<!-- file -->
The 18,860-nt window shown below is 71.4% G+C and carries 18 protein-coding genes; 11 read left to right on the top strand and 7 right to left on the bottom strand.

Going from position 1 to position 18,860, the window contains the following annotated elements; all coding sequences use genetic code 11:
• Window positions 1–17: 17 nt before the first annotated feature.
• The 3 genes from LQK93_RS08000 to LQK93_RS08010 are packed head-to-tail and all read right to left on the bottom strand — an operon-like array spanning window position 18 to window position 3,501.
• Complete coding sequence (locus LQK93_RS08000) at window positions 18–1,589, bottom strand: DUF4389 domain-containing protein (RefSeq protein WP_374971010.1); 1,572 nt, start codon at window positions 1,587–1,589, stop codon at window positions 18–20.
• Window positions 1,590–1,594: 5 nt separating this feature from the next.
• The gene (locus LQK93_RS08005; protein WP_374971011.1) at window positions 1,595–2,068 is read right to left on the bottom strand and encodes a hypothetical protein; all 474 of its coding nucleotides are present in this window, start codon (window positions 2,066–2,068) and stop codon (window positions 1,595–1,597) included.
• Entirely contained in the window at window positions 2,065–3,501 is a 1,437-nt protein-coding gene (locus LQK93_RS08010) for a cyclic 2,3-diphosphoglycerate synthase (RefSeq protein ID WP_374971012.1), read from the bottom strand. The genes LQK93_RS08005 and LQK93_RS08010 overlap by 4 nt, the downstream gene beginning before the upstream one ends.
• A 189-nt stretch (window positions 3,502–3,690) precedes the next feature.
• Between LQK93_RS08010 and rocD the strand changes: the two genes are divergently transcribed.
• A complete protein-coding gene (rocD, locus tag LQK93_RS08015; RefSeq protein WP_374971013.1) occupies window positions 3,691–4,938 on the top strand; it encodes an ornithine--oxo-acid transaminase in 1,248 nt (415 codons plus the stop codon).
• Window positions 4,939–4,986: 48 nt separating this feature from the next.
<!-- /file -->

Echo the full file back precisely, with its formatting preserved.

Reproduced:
The 18,860-nt window shown below is 71.4% G+C and carries 18 protein-coding genes; 11 read left to right on the top strand and 7 right to left on the bottom strand.

Going from position 1 to position 18,860, the window contains the following annotated elements; all coding sequences use genetic code 11:
• Window positions 1–17: 17 nt before the first annotated feature.
• The 3 genes from LQK93_RS08000 to LQK93_RS08010 are packed head-to-tail and all read right to left on the bottom strand — an operon-like array spanning window position 18 to window position 3,501.
• Complete coding sequence (locus LQK93_RS08000) at window positions 18–1,589, bottom strand: DUF4389 domain-containing protein (RefSeq protein WP_374971010.1); 1,572 nt, start codon at window positions 1,587–1,589, stop codon at window positions 18–20.
• Window positions 1,590–1,594: 5 nt separating this feature from the next.
• The gene (locus LQK93_RS08005; protein WP_374971011.1) at window positions 1,595–2,068 is read right to left on the bottom strand and encodes a hypothetical protein; all 474 of its coding nucleotides are present in this window, start codon (window positions 2,066–2,068) and stop codon (window positions 1,595–1,597) included.
• Entirely contained in the window at window positions 2,065–3,501 is a 1,437-nt protein-coding gene (locus LQK93_RS08010) for a cyclic 2,3-diphosphoglycerate synthase (RefSeq protein ID WP_374971012.1), read from the bottom strand. The genes LQK93_RS08005 and LQK93_RS08010 overlap by 4 nt, the downstream gene beginning before the upstream one ends.
• A 189-nt stretch (window positions 3,502–3,690) precedes the next feature.
• Between LQK93_RS08010 and rocD the strand changes: the two genes are divergently transcribed.
• A complete protein-coding gene (rocD, locus tag LQK93_RS08015; RefSeq protein WP_374971013.1) occupies window positions 3,691–4,938 on the top strand; it encodes an ornithine--oxo-acid transaminase in 1,248 nt (415 codons plus the stop codon).
• Window positions 4,939–4,986: 48 nt separating this feature from the next.